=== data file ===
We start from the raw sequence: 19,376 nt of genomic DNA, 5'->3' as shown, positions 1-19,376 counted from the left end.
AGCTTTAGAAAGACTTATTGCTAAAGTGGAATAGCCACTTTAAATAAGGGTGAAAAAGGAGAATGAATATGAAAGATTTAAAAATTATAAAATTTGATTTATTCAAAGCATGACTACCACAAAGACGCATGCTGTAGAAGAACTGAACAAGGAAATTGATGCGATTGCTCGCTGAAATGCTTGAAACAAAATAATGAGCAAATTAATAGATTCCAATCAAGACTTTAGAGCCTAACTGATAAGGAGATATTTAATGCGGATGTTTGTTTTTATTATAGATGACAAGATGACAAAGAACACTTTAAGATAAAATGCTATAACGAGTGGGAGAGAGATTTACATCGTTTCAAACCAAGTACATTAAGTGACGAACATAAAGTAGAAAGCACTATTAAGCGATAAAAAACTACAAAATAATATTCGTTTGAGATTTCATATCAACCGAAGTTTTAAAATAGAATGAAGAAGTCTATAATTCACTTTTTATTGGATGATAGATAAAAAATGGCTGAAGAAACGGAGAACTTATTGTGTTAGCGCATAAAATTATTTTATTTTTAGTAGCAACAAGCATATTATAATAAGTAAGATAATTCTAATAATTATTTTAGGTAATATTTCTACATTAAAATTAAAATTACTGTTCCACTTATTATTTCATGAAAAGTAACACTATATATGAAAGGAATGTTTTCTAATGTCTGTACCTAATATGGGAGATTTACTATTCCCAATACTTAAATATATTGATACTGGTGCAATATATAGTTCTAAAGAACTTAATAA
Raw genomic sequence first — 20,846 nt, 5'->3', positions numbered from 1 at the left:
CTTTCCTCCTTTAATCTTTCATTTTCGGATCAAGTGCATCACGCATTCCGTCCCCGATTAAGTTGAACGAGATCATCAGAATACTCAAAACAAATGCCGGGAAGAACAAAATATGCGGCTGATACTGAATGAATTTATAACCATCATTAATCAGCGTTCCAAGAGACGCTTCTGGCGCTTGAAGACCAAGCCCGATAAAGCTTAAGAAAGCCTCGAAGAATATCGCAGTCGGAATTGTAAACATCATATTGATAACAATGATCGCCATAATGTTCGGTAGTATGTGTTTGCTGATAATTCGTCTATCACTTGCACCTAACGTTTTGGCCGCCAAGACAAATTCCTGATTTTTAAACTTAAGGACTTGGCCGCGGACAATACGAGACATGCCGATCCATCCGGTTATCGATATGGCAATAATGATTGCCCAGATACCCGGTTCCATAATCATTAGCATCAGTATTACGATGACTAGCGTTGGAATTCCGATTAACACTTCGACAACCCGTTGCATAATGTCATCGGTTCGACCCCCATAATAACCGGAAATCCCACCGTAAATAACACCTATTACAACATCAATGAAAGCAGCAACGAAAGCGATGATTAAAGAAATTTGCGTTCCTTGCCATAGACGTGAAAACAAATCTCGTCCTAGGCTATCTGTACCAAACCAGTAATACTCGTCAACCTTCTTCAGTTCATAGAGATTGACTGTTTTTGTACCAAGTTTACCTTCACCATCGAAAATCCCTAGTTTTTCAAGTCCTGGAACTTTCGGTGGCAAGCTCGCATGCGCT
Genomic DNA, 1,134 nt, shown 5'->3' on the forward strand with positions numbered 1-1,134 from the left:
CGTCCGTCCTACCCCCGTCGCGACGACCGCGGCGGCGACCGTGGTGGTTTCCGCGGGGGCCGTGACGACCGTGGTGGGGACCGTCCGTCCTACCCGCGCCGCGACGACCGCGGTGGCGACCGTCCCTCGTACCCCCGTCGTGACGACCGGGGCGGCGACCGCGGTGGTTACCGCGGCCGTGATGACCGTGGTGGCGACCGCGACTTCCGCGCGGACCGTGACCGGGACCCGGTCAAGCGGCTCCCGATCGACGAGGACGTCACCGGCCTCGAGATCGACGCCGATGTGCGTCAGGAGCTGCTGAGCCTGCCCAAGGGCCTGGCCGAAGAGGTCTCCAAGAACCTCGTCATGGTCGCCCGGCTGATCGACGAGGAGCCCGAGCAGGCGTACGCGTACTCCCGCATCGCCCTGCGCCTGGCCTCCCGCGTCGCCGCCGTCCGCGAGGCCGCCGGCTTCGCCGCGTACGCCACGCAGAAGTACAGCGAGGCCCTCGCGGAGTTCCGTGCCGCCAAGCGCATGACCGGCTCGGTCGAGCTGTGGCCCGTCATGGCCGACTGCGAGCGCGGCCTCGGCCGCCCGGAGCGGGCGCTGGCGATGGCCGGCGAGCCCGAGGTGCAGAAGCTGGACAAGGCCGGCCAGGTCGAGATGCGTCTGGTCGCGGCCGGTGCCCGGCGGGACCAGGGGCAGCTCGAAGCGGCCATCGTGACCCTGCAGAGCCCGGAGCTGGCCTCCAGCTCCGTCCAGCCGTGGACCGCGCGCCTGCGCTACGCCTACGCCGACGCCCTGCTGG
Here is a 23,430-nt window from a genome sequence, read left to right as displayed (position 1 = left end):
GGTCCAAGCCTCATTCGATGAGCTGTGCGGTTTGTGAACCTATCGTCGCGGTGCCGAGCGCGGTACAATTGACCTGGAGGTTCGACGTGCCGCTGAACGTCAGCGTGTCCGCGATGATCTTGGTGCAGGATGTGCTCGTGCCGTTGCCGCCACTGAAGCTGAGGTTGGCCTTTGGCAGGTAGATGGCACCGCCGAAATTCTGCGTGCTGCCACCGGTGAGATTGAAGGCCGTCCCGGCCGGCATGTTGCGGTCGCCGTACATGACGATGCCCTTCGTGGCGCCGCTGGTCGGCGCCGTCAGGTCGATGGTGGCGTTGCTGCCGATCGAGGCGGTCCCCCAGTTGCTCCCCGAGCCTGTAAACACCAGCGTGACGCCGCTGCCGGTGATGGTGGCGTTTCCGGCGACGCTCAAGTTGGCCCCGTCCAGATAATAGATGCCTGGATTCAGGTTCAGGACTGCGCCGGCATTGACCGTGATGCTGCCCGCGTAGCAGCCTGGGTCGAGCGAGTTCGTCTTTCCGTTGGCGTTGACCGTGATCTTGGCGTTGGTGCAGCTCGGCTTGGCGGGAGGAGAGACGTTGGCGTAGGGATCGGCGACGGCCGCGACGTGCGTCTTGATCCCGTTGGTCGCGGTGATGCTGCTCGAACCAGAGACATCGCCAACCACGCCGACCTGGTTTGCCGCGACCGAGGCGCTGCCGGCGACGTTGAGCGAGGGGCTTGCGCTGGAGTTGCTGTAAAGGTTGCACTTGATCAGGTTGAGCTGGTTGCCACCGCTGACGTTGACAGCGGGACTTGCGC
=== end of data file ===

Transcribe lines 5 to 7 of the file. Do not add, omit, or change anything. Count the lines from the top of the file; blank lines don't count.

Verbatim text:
Genomic DNA, 1,134 nt, shown 5'->3' on the forward strand with positions numbered 1-1,134 from the left:
CGTCCGTCCTACCCCCGTCGCGACGACCGCGGCGGCGACCGTGGTGGTTTCCGCGGGGGCCGTGACGACCGTGGTGGGGACCGTCCGTCCTACCCGCGCCGCGACGACCGCGGTGGCGACCGTCCCTCGTACCCCCGTCGTGACGACCGGGGCGGCGACCGCGGTGGTTACCGCGGCCGTGATGACCGTGGTGGCGACCGCGACTTCCGCGCGGACCGTGACCGGGACCCGGTCAAGCGGCTCCCGATCGACGAGGACGTCACCGGCCTCGAGATCGACGCCGATGTGCGTCAGGAGCTGCTGAGCCTGCCCAAGGGCCTGGCCGAAGAGGTCTCCAAGAACCTCGTCATGGTCGCCCGGCTGATCGACGAGGAGCCCGAGCAGGCGTACGCGTACTCCCGCATCGCCCTGCGCCTGGCCTCCCGCGTCGCCGCCGTCCGCGAGGCCGCCGGCTTCGCCGCGTACGCCACGCAGAAGTACAGCGAGGCCCTCGCGGAGTTCCGTGCCGCCAAGCGCATGACCGGCTCGGTCGAGCTGTGGCCCGTCATGGCCGACTGCGAGCGCGGCCTCGGCCGCCCGGAGCGGGCGCTGGCGATGGCCGGCGAGCCCGAGGTGCAGAAGCTGGACAAGGCCGGCCAGGTCGAGATGCGTCTGGTCGCGGCCGGTGCCCGGCGGGACCAGGGGCAGCTCGAAGCGGCCATCGTGACCCTGCAGAGCCCGGAGCTGGCCTCCAGCTCCGTCCAGCCGTGGACCGCGCGCCTGCGCTACGCCTACGCCGACGCCCTGCTGG
Here is a 23,430-nt window from a genome sequence, read left to right as displayed (position 1 = left end):